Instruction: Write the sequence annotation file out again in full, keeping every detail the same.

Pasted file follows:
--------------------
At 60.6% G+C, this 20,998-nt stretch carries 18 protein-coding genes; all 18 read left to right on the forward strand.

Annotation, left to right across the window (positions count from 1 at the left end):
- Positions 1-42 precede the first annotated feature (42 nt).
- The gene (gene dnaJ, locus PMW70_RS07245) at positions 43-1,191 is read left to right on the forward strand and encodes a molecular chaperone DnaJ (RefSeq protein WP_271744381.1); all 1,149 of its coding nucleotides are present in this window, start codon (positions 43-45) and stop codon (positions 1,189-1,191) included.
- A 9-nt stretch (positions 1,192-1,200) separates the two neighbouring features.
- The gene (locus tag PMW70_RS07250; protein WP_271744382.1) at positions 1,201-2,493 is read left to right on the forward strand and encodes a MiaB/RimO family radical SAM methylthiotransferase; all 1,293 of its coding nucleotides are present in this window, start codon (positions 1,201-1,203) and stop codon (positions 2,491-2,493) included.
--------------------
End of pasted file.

At 60.6% G+C, this 20,998-nt stretch carries 18 protein-coding genes; all 18 read left to right on the forward strand.

Annotation, left to right across the window (positions count from 1 at the left end):
- Positions 1-42 precede the first annotated feature (42 nt).
- The gene (gene dnaJ, locus PMW70_RS07245) at positions 43-1,191 is read left to right on the forward strand and encodes a molecular chaperone DnaJ (RefSeq protein WP_271744381.1); all 1,149 of its coding nucleotides are present in this window, start codon (positions 43-45) and stop codon (positions 1,189-1,191) included.
- A 9-nt stretch (positions 1,192-1,200) separates the two neighbouring features.
- The gene (locus tag PMW70_RS07250; protein WP_271744382.1) at positions 1,201-2,493 is read left to right on the forward strand and encodes a MiaB/RimO family radical SAM methylthiotransferase; all 1,293 of its coding nucleotides are present in this window, start codon (positions 1,201-1,203) and stop codon (positions 2,491-2,493) included.